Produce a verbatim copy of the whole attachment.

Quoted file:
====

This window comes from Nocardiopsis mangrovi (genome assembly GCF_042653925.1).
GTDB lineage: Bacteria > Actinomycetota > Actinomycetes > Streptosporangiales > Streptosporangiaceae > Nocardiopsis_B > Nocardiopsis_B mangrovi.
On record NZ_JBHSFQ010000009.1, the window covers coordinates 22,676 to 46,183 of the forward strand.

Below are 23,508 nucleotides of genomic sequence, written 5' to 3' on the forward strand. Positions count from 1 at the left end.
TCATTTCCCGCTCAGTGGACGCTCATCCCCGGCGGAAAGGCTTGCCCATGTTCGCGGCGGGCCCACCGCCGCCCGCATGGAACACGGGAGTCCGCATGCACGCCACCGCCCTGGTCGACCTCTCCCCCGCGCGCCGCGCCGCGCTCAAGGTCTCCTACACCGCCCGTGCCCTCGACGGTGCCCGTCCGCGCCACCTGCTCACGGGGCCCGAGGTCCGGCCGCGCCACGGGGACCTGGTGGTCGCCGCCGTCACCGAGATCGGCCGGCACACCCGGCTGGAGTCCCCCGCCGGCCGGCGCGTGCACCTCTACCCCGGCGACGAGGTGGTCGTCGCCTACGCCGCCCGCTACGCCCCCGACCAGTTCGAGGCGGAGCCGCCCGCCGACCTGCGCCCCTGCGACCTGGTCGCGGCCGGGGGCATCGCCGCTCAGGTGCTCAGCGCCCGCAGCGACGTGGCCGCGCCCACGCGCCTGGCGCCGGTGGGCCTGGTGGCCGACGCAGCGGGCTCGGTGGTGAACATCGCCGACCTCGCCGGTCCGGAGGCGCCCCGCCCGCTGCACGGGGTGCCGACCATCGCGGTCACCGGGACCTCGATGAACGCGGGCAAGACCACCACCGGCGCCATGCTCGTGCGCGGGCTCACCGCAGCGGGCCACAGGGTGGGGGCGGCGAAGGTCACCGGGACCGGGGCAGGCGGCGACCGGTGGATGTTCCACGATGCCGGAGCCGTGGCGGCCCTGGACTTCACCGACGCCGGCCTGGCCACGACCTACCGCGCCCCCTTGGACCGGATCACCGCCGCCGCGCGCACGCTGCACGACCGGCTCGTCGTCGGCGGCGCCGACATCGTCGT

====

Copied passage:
This window comes from Nocardiopsis mangrovi (genome assembly GCF_042653925.1).
GTDB lineage: Bacteria > Actinomycetota > Actinomycetes > Streptosporangiales > Streptosporangiaceae > Nocardiopsis_B > Nocardiopsis_B mangrovi.
On record NZ_JBHSFQ010000009.1, the window covers coordinates 22,676 to 46,183 of the forward strand.

Below are 23,508 nucleotides of genomic sequence, written 5' to 3' on the forward strand. Positions count from 1 at the left end.
TCATTTCCCGCTCAGTGGACGCTCATCCCCGGCGGAAAGGCTTGCCCATGTTCGCGGCGGGCCCACCGCCGCCCGCATGGAACACGGGAGTCCGCATGCACGCCACCGCCCTGGTCGACCTCTCCCCCGCGCGCCGCGCCGCGCTCAAGGTCTCCTACACCGCCCGTGCCCTCGACGGTGCCCGTCCGCGCCACCTGCTCACGGGGCCCGAGGTCCGGCCGCGCCACGGGGACCTGGTGGTCGCCGCCGTCACCGAGATCGGCCGGCACACCCGGCTGGAGTCCCCCGCCGGCCGGCGCGTGCACCTCTACCCCGGCGACGAGGTGGTCGTCGCCTACGCCGCCCGCTACGCCCCCGACCAGTTCGAGGCGGAGCCGCCCGCCGACCTGCGCCCCTGCGACCTGGTCGCGGCCGGGGGCATCGCCGCTCAGGTGCTCAGCGCCCGCAGCGACGTGGCCGCGCCCACGCGCCTGGCGCCGGTGGGCCTGGTGGCCGACGCAGCGGGCTCGGTGGTGAACATCGCCGACCTCGCCGGTCCGGAGGCGCCCCGCCCGCTGCACGGGGTGCCGACCATCGCGGTCACCGGGACCTCGATGAACGCGGGCAAGACCACCACCGGCGCCATGCTCGTGCGCGGGCTCACCGCAGCGGGCCACAGGGTGGGGGCGGCGAAGGTCACCGGGACCGGGGCAGGCGGCGACCGGTGGATGTTCCACGATGCCGGAGCCGTGGCGGCCCTGGACTTCACCGACGCCGGCCTGGCCACGACCTACCGCGCCCCCTTGGACCGGATCACCGCCGCCGCGCGCACGCTGCACGACCGGCTCGTCGTCGGCGGCGCCGACATCGTCGT